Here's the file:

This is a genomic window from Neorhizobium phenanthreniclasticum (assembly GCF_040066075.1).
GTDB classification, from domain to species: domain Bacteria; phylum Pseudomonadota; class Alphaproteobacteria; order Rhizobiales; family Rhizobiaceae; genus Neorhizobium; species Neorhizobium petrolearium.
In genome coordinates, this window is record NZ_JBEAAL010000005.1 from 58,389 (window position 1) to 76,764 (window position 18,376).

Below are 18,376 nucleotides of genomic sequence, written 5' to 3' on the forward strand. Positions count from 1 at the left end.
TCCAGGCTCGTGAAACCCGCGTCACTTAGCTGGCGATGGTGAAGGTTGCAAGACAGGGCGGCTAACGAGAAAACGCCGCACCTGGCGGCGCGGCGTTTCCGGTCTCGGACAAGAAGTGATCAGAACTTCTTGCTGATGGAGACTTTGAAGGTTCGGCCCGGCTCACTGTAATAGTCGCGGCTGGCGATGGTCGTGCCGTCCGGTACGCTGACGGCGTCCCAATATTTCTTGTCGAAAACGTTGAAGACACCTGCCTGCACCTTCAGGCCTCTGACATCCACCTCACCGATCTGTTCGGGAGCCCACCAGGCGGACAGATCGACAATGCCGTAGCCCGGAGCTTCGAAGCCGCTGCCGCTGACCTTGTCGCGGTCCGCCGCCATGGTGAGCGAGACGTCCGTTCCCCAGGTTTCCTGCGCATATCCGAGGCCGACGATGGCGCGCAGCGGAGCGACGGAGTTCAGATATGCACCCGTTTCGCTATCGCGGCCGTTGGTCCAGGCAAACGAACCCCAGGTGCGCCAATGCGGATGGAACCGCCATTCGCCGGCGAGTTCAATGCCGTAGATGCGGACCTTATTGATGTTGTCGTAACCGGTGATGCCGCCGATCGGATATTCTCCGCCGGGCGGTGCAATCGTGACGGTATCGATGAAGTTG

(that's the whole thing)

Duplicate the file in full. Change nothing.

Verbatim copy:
This is a genomic window from Neorhizobium phenanthreniclasticum (assembly GCF_040066075.1).
GTDB classification, from domain to species: domain Bacteria; phylum Pseudomonadota; class Alphaproteobacteria; order Rhizobiales; family Rhizobiaceae; genus Neorhizobium; species Neorhizobium petrolearium.
In genome coordinates, this window is record NZ_JBEAAL010000005.1 from 58,389 (window position 1) to 76,764 (window position 18,376).

Below are 18,376 nucleotides of genomic sequence, written 5' to 3' on the forward strand. Positions count from 1 at the left end.
TCCAGGCTCGTGAAACCCGCGTCACTTAGCTGGCGATGGTGAAGGTTGCAAGACAGGGCGGCTAACGAGAAAACGCCGCACCTGGCGGCGCGGCGTTTCCGGTCTCGGACAAGAAGTGATCAGAACTTCTTGCTGATGGAGACTTTGAAGGTTCGGCCCGGCTCACTGTAATAGTCGCGGCTGGCGATGGTCGTGCCGTCCGGTACGCTGACGGCGTCCCAATATTTCTTGTCGAAAACGTTGAAGACACCTGCCTGCACCTTCAGGCCTCTGACATCCACCTCACCGATCTGTTCGGGAGCCCACCAGGCGGACAGATCGACAATGCCGTAGCCCGGAGCTTCGAAGCCGCTGCCGCTGACCTTGTCGCGGTCCGCCGCCATGGTGAGCGAGACGTCCGTTCCCCAGGTTTCCTGCGCATATCCGAGGCCGACGATGGCGCGCAGCGGAGCGACGGAGTTCAGATATGCACCCGTTTCGCTATCGCGGCCGTTGGTCCAGGCAAACGAACCCCAGGTGCGCCAATGCGGATGGAACCGCCATTCGCCGGCGAGTTCAATGCCGTAGATGCGGACCTTATTGATGTTGTCGTAACCGGTGATGCCGCCGATCGGATATTCTCCGCCGGGCGGTGCAATCGTGACGGTATCGATGAAGTTG